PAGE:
2. A polymer composition according to claim 1 wherein said tris-(3,5-ditert-butyl-4-hydroxybenzyl)isocyanurate is present in the range of about 0.1 to about 1 parts by weight per 100 parts by weight homopolymer or copolymer and said bis-(2,4-ditert-butyl)pentaerythritol diphosphite is present in the range of about 0.1 to about 1 parts by weight per 100 parts by weight homopolymer or copolymer.
3. A polymer composition according to claim 1 wherein said tris-(3,5-ditert-butyl-4-hydroxybenzyl)isocyanurate is present in the range of about 0.1 to about 0.3 parts by weight per 100 parts by weight homopolymer or copolymer and said bis-(2,4-ditert-butyl)pentaerythritol diphosphite is present in the range of about 0.2 to about 0.4 parts by weight per 100 parts by weight homopolymer or copolymer.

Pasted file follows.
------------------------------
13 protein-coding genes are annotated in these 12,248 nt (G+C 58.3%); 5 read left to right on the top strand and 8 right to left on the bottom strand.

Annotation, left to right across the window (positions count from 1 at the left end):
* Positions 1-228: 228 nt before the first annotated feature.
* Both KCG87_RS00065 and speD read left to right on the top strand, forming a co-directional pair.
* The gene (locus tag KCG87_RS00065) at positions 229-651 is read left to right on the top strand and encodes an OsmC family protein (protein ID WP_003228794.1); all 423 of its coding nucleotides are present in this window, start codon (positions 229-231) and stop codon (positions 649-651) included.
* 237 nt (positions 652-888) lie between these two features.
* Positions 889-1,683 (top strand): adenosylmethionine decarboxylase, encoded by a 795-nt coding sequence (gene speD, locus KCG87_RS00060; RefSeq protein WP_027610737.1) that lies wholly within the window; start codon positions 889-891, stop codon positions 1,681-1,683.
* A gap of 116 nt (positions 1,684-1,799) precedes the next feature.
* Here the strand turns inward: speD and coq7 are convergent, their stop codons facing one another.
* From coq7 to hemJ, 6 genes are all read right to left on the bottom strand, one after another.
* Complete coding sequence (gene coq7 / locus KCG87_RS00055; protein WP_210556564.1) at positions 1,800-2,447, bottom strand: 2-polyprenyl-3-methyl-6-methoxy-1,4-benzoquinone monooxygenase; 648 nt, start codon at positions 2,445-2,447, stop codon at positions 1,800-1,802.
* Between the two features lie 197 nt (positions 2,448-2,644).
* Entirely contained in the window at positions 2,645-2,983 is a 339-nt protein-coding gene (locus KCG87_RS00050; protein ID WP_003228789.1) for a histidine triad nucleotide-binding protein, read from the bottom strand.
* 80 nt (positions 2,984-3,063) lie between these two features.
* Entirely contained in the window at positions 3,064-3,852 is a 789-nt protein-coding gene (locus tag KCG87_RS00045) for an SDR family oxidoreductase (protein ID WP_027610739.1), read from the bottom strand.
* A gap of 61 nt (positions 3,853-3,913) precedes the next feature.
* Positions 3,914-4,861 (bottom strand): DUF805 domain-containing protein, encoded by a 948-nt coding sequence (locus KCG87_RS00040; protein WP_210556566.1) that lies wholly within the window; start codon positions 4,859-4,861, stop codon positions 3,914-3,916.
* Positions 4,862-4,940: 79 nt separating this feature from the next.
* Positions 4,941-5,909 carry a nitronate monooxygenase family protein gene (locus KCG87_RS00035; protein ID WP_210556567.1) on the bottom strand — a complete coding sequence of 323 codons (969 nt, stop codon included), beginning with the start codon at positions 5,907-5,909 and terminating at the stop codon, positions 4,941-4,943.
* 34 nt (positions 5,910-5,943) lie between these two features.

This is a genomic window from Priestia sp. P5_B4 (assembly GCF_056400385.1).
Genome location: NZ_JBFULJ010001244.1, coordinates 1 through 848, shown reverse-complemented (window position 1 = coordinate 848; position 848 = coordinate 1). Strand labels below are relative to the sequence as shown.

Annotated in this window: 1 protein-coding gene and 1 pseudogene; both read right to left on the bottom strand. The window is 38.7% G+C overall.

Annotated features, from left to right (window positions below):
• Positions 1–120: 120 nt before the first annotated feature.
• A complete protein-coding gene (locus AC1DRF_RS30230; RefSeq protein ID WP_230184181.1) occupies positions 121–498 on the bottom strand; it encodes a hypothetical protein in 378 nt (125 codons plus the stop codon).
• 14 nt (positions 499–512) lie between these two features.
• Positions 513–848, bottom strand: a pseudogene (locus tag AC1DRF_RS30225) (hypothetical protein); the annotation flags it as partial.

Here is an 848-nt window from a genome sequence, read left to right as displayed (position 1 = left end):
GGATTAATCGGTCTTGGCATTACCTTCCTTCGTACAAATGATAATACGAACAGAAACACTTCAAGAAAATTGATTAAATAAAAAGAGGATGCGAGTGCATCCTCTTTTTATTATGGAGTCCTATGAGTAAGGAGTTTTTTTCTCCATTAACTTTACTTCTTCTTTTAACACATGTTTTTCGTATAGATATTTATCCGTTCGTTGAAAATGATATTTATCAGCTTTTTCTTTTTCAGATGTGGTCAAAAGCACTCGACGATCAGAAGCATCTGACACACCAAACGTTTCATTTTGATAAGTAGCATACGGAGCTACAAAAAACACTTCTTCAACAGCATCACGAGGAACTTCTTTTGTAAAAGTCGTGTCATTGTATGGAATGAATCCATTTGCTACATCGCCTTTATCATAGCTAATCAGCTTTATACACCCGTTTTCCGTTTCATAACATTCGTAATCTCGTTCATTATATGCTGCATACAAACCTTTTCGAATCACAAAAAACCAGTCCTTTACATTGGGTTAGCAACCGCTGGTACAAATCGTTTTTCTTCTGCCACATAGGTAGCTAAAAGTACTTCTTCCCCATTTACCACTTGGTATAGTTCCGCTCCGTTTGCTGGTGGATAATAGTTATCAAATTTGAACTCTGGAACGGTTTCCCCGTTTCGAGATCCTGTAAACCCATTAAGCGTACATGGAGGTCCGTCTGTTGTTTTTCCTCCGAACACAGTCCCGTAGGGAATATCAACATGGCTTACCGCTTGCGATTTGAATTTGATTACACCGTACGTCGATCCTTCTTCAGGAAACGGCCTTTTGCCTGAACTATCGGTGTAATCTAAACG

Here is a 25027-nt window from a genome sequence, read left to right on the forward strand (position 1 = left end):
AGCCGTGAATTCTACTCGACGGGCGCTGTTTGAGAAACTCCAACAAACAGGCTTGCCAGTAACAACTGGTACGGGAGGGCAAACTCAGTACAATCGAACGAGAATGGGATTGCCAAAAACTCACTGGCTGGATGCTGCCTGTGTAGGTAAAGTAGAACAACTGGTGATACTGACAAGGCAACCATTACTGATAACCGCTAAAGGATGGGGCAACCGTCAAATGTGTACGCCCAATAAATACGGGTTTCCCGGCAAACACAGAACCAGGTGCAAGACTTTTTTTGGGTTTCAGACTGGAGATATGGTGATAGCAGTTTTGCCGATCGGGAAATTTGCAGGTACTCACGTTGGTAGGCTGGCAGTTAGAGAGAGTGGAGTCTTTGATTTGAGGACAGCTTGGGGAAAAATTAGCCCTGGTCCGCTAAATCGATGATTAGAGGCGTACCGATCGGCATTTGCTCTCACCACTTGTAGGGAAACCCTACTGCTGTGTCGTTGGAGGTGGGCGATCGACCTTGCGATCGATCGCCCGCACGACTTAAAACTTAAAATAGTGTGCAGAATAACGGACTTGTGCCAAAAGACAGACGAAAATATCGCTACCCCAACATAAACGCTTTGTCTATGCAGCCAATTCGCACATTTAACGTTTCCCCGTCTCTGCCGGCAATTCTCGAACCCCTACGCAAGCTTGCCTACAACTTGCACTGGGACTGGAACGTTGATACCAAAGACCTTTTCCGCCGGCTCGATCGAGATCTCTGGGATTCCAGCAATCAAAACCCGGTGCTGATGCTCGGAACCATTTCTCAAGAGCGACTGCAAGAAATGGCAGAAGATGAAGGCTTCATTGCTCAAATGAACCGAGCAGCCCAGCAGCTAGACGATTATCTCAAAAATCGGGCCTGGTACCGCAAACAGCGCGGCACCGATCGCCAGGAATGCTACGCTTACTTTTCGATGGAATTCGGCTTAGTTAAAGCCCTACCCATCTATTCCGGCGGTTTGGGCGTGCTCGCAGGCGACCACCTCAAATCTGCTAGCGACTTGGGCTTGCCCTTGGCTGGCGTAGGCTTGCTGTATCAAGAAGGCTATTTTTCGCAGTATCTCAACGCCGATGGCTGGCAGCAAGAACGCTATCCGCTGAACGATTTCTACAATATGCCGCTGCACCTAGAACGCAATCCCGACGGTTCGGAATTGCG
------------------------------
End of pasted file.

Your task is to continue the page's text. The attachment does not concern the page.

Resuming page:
4. A polymer composition according to claim 1 wherein said tris(3,5-ditert-butyl-4-hydroxybenzyl)isocyanurate is present in the range of about 0.15 to about 0.25 parts by weight per 100 parts by weight homopolymer or copolymer and said bis-(2,4-ditert-butyl)pentaerythritol diphosphite is present in the range of about 0.25 to about 0.35 parts by weight per 100 parts by weight homopolymer or copolymer.
5. A polymer composition according to claim 1 further comprising poly[[6-[(1,1,3,3-tetramethylbutyl)amino]-5-triazine-2,4-diyl][(2,2,6,6-tetramethyl-4-piperidyl)imino]hexamethylene-[2,2,6,6-tetramethyl-4-piperidyl)imino]], metal stearates.